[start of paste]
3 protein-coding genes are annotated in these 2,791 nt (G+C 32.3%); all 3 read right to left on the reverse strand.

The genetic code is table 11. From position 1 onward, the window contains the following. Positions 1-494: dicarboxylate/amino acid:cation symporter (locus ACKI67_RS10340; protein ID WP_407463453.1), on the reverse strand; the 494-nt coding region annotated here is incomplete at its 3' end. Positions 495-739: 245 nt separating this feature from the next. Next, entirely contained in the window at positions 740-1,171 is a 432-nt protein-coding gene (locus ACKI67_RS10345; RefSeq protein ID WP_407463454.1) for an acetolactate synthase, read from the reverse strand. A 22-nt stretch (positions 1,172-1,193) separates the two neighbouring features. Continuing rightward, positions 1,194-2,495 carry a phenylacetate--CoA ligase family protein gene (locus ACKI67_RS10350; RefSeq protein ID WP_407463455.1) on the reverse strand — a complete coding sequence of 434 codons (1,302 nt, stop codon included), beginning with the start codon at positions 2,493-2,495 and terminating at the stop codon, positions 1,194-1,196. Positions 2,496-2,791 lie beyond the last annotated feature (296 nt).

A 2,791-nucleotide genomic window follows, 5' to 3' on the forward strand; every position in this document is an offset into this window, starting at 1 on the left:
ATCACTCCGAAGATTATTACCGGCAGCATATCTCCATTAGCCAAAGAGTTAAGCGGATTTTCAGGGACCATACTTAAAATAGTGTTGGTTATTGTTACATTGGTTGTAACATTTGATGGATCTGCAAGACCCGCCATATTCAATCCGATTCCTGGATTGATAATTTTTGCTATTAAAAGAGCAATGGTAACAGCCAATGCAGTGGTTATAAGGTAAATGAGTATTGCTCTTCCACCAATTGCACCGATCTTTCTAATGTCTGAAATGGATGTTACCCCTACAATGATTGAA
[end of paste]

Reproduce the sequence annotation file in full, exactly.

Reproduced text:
3 protein-coding genes are annotated in these 2,791 nt (G+C 32.3%); all 3 read right to left on the reverse strand.

The genetic code is table 11. From position 1 onward, the window contains the following. Positions 1-494: dicarboxylate/amino acid:cation symporter (locus ACKI67_RS10340; protein ID WP_407463453.1), on the reverse strand; the 494-nt coding region annotated here is incomplete at its 3' end. Positions 495-739: 245 nt separating this feature from the next. Next, entirely contained in the window at positions 740-1,171 is a 432-nt protein-coding gene (locus ACKI67_RS10345; RefSeq protein ID WP_407463454.1) for an acetolactate synthase, read from the reverse strand. A 22-nt stretch (positions 1,172-1,193) separates the two neighbouring features. Continuing rightward, positions 1,194-2,495 carry a phenylacetate--CoA ligase family protein gene (locus ACKI67_RS10350; RefSeq protein ID WP_407463455.1) on the reverse strand — a complete coding sequence of 434 codons (1,302 nt, stop codon included), beginning with the start codon at positions 2,493-2,495 and terminating at the stop codon, positions 1,194-1,196. Positions 2,496-2,791 lie beyond the last annotated feature (296 nt).

A 2,791-nucleotide genomic window follows, 5' to 3' on the forward strand; every position in this document is an offset into this window, starting at 1 on the left:
ATCACTCCGAAGATTATTACCGGCAGCATATCTCCATTAGCCAAAGAGTTAAGCGGATTTTCAGGGACCATACTTAAAATAGTGTTGGTTATTGTTACATTGGTTGTAACATTTGATGGATCTGCAAGACCCGCCATATTCAATCCGATTCCTGGATTGATAATTTTTGCTATTAAAAGAGCAATGGTAACAGCCAATGCAGTGGTTATAAGGTAAATGAGTATTGCTCTTCCACCAATTGCACCGATCTTTCTAATGTCTGAAATGGATGTTACCCCTACAATGATTGAA